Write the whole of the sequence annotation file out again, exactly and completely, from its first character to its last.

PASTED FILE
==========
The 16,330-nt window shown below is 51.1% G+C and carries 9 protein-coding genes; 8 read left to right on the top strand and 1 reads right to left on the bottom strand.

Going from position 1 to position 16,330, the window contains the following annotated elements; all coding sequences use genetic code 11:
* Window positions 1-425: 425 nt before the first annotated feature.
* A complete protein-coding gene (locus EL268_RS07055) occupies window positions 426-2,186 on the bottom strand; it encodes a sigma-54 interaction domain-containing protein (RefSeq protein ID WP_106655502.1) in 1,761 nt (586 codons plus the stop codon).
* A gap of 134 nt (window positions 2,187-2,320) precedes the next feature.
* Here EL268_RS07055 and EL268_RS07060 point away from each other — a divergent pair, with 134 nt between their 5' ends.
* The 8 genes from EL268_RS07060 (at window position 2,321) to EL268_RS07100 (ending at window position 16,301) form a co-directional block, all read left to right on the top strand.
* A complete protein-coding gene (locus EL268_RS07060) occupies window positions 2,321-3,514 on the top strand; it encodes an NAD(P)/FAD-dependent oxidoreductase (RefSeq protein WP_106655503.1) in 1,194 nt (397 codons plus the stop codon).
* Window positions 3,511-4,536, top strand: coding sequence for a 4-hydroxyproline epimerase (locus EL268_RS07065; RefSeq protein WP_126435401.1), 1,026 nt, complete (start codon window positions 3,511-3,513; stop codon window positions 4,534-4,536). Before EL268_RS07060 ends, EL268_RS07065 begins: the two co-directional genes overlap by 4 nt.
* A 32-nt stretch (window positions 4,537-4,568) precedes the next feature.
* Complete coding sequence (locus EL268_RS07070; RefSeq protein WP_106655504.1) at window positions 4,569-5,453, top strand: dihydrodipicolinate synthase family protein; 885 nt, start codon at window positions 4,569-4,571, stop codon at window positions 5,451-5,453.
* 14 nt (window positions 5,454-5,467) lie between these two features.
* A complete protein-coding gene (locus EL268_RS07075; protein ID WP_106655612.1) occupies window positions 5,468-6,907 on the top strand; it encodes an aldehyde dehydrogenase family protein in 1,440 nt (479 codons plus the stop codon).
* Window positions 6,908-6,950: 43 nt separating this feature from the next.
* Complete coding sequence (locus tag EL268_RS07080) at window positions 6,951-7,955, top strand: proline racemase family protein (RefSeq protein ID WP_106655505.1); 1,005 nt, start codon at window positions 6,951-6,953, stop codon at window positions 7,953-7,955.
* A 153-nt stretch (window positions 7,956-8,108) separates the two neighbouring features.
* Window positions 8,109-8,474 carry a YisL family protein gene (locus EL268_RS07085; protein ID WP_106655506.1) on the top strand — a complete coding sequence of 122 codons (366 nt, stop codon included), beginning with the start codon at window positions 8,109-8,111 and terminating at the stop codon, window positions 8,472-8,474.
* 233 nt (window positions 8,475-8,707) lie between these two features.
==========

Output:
The 16,330-nt window shown below is 51.1% G+C and carries 9 protein-coding genes; 8 read left to right on the top strand and 1 reads right to left on the bottom strand.

Going from position 1 to position 16,330, the window contains the following annotated elements; all coding sequences use genetic code 11:
* Window positions 1-425: 425 nt before the first annotated feature.
* A complete protein-coding gene (locus EL268_RS07055) occupies window positions 426-2,186 on the bottom strand; it encodes a sigma-54 interaction domain-containing protein (RefSeq protein ID WP_106655502.1) in 1,761 nt (586 codons plus the stop codon).
* A gap of 134 nt (window positions 2,187-2,320) precedes the next feature.
* Here EL268_RS07055 and EL268_RS07060 point away from each other — a divergent pair, with 134 nt between their 5' ends.
* The 8 genes from EL268_RS07060 (at window position 2,321) to EL268_RS07100 (ending at window position 16,301) form a co-directional block, all read left to right on the top strand.
* A complete protein-coding gene (locus EL268_RS07060) occupies window positions 2,321-3,514 on the top strand; it encodes an NAD(P)/FAD-dependent oxidoreductase (RefSeq protein WP_106655503.1) in 1,194 nt (397 codons plus the stop codon).
* Window positions 3,511-4,536, top strand: coding sequence for a 4-hydroxyproline epimerase (locus EL268_RS07065; RefSeq protein WP_126435401.1), 1,026 nt, complete (start codon window positions 3,511-3,513; stop codon window positions 4,534-4,536). Before EL268_RS07060 ends, EL268_RS07065 begins: the two co-directional genes overlap by 4 nt.
* A 32-nt stretch (window positions 4,537-4,568) precedes the next feature.
* Complete coding sequence (locus EL268_RS07070; RefSeq protein WP_106655504.1) at window positions 4,569-5,453, top strand: dihydrodipicolinate synthase family protein; 885 nt, start codon at window positions 4,569-4,571, stop codon at window positions 5,451-5,453.
* 14 nt (window positions 5,454-5,467) lie between these two features.
* A complete protein-coding gene (locus EL268_RS07075; protein ID WP_106655612.1) occupies window positions 5,468-6,907 on the top strand; it encodes an aldehyde dehydrogenase family protein in 1,440 nt (479 codons plus the stop codon).
* Window positions 6,908-6,950: 43 nt separating this feature from the next.
* Complete coding sequence (locus tag EL268_RS07080) at window positions 6,951-7,955, top strand: proline racemase family protein (RefSeq protein ID WP_106655505.1); 1,005 nt, start codon at window positions 6,951-6,953, stop codon at window positions 7,953-7,955.
* A 153-nt stretch (window positions 7,956-8,108) separates the two neighbouring features.
* Window positions 8,109-8,474 carry a YisL family protein gene (locus EL268_RS07085; protein ID WP_106655506.1) on the top strand — a complete coding sequence of 122 codons (366 nt, stop codon included), beginning with the start codon at window positions 8,109-8,111 and terminating at the stop codon, window positions 8,472-8,474.
* 233 nt (window positions 8,475-8,707) lie between these two features.